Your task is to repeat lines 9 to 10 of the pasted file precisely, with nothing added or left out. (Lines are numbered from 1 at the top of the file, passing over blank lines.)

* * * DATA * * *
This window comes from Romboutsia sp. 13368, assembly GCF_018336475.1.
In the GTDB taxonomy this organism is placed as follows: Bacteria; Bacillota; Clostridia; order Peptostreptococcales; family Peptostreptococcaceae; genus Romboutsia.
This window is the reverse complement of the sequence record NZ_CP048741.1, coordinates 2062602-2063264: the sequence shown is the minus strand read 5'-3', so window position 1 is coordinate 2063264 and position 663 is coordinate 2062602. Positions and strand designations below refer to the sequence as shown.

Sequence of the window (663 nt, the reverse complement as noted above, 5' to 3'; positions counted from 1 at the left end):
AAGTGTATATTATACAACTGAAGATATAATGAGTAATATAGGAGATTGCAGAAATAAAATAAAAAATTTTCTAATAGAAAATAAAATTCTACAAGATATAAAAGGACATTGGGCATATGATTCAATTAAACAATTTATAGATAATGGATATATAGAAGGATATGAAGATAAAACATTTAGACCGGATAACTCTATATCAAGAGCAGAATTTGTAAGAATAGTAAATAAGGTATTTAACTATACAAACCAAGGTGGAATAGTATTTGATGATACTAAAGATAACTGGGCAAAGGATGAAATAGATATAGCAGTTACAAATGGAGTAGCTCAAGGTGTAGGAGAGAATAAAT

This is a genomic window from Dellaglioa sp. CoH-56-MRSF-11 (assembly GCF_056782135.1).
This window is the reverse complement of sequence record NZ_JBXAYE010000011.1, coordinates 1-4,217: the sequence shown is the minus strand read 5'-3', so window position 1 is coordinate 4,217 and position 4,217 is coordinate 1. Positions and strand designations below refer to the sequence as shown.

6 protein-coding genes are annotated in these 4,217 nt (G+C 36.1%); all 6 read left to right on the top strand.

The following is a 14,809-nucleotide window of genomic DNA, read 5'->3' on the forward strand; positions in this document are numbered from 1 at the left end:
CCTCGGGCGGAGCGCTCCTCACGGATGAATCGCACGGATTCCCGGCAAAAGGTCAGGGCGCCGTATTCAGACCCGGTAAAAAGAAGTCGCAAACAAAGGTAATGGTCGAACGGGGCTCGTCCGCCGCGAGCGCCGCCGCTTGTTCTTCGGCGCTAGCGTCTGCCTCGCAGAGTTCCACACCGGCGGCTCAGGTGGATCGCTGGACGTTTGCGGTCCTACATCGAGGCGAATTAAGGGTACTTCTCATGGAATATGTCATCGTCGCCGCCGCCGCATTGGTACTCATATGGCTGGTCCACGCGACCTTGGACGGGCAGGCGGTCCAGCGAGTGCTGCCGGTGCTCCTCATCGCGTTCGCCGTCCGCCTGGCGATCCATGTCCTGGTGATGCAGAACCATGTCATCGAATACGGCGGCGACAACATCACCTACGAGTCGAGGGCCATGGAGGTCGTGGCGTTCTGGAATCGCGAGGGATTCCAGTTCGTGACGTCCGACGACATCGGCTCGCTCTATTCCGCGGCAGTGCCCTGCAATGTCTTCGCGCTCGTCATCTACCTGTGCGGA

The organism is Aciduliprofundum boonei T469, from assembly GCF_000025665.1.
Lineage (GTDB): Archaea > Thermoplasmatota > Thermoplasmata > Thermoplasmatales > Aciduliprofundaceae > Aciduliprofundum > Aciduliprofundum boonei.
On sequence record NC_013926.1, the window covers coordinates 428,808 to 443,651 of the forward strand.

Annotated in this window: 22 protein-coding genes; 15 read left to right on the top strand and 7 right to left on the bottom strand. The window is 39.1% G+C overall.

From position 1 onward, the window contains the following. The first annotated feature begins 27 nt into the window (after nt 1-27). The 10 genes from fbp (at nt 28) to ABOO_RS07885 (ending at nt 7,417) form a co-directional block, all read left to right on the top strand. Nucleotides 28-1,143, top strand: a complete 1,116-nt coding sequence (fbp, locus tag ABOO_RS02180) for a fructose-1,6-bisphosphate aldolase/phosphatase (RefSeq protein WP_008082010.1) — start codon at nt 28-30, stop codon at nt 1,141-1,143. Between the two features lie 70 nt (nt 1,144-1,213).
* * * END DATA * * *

The following is a 14,809-nucleotide window of genomic DNA, read 5'->3' on the forward strand; positions in this document are numbered from 1 at the left end:
CCTCGGGCGGAGCGCTCCTCACGGATGAATCGCACGGATTCCCGGCAAAAGGTCAGGGCGCCGTATTCAGACCCGGTAAAAAGAAGTCGCAAACAAAGGTAATGGTCGAACGGGGCTCGTCCGCCGCGAGCGCCGCCGCTTGTTCTTCGGCGCTAGCGTCTGCCTCGCAGAGTTCCACACCGGCGGCTCAGGTGGATCGCTGGACGTTTGCGGTCCTACATCGAGGCGAATTAAGGGTACTTCTCATGGAATATGTCATCGTCGCCGCCGCCGCATTGGTACTCATATGGCTGGTCCACGCGACCTTGGACGGGCAGGCGGTCCAGCGAGTGCTGCCGGTGCTCCTCATCGCGTTCGCCGTCCGCCTGGCGATCCATGTCCTGGTGATGCAGAACCATGTCATCGAATACGGCGGCGACAACATCACCTACGAGTCGAGGGCCATGGAGGTCGTGGCGTTCTGGAATCGCGAGGGATTCCAGTTCGTGACGTCCGACGACATCGGCTCGCTCTATTCCGCGGCAGTGCCCTGCAATGTCTTCGCGCTCGTCATCTACCTGTGCGGA